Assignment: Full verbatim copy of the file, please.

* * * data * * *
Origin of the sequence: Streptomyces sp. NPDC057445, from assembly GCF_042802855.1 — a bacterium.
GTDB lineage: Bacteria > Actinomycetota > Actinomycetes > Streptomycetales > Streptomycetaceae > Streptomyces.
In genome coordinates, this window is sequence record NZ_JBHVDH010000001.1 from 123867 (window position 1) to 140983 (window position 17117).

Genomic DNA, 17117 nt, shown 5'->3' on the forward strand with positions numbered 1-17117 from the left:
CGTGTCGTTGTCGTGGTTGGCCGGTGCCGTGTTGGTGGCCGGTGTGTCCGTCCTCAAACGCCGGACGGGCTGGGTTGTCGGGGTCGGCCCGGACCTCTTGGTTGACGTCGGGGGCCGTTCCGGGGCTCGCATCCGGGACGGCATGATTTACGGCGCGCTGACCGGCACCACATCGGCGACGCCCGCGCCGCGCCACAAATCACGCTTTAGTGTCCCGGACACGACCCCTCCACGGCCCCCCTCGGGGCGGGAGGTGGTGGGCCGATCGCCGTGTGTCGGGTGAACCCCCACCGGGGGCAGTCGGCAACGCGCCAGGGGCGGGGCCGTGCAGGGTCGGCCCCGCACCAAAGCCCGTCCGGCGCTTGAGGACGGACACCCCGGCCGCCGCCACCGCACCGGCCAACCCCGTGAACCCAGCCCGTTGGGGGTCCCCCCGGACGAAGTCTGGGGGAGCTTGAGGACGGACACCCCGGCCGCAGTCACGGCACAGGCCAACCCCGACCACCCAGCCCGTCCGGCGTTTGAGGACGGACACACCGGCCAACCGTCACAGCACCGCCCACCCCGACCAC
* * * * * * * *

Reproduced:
Origin of the sequence: Streptomyces sp. NPDC057445, from assembly GCF_042802855.1 — a bacterium.
GTDB lineage: Bacteria > Actinomycetota > Actinomycetes > Streptomycetales > Streptomycetaceae > Streptomyces.
In genome coordinates, this window is sequence record NZ_JBHVDH010000001.1 from 123867 (window position 1) to 140983 (window position 17117).

Genomic DNA, 17117 nt, shown 5'->3' on the forward strand with positions numbered 1-17117 from the left:
CGTGTCGTTGTCGTGGTTGGCCGGTGCCGTGTTGGTGGCCGGTGTGTCCGTCCTCAAACGCCGGACGGGCTGGGTTGTCGGGGTCGGCCCGGACCTCTTGGTTGACGTCGGGGGCCGTTCCGGGGCTCGCATCCGGGACGGCATGATTTACGGCGCGCTGACCGGCACCACATCGGCGACGCCCGCGCCGCGCCACAAATCACGCTTTAGTGTCCCGGACACGACCCCTCCACGGCCCCCCTCGGGGCGGGAGGTGGTGGGCCGATCGCCGTGTGTCGGGTGAACCCCCACCGGGGGCAGTCGGCAACGCGCCAGGGGCGGGGCCGTGCAGGGTCGGCCCCGCACCAAAGCCCGTCCGGCGCTTGAGGACGGACACCCCGGCCGCCGCCACCGCACCGGCCAACCCCGTGAACCCAGCCCGTTGGGGGTCCCCCCGGACGAAGTCTGGGGGAGCTTGAGGACGGACACCCCGGCCGCAGTCACGGCACAGGCCAACCCCGACCACCCAGCCCGTCCGGCGTTTGAGGACGGACACACCGGCCAACCGTCACAGCACCGCCCACCCCGACCAC